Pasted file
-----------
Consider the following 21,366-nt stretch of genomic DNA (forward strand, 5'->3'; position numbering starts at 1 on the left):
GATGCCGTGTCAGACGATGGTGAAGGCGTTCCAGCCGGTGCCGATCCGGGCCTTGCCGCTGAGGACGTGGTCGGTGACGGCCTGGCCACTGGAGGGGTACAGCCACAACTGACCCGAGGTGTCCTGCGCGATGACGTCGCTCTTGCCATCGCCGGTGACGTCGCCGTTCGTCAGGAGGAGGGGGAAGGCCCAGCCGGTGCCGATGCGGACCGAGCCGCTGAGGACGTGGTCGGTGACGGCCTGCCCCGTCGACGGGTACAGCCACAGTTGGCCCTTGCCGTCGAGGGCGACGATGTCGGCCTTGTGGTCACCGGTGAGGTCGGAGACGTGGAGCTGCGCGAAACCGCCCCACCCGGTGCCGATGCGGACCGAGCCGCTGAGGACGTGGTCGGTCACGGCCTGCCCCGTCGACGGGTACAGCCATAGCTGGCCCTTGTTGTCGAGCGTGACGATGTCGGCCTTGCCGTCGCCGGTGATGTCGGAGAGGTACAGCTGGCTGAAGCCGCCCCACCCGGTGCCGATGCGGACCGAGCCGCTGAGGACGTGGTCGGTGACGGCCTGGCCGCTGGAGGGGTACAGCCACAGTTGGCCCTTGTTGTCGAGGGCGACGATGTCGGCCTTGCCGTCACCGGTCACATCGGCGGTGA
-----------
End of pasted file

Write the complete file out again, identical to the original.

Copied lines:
Consider the following 21,366-nt stretch of genomic DNA (forward strand, 5'->3'; position numbering starts at 1 on the left):
GATGCCGTGTCAGACGATGGTGAAGGCGTTCCAGCCGGTGCCGATCCGGGCCTTGCCGCTGAGGACGTGGTCGGTGACGGCCTGGCCACTGGAGGGGTACAGCCACAACTGACCCGAGGTGTCCTGCGCGATGACGTCGCTCTTGCCATCGCCGGTGACGTCGCCGTTCGTCAGGAGGAGGGGGAAGGCCCAGCCGGTGCCGATGCGGACCGAGCCGCTGAGGACGTGGTCGGTGACGGCCTGCCCCGTCGACGGGTACAGCCACAGTTGGCCCTTGCCGTCGAGGGCGACGATGTCGGCCTTGTGGTCACCGGTGAGGTCGGAGACGTGGAGCTGCGCGAAACCGCCCCACCCGGTGCCGATGCGGACCGAGCCGCTGAGGACGTGGTCGGTCACGGCCTGCCCCGTCGACGGGTACAGCCATAGCTGGCCCTTGTTGTCGAGCGTGACGATGTCGGCCTTGCCGTCGCCGGTGATGTCGGAGAGGTACAGCTGGCTGAAGCCGCCCCACCCGGTGCCGATGCGGACCGAGCCGCTGAGGACGTGGTCGGTGACGGCCTGGCCGCTGGAGGGGTACAGCCACAGTTGGCCCTTGTTGTCGAGGGCGACGATGTCGGCCTTGCCGTCACCGGTCACATCGGCGGTGA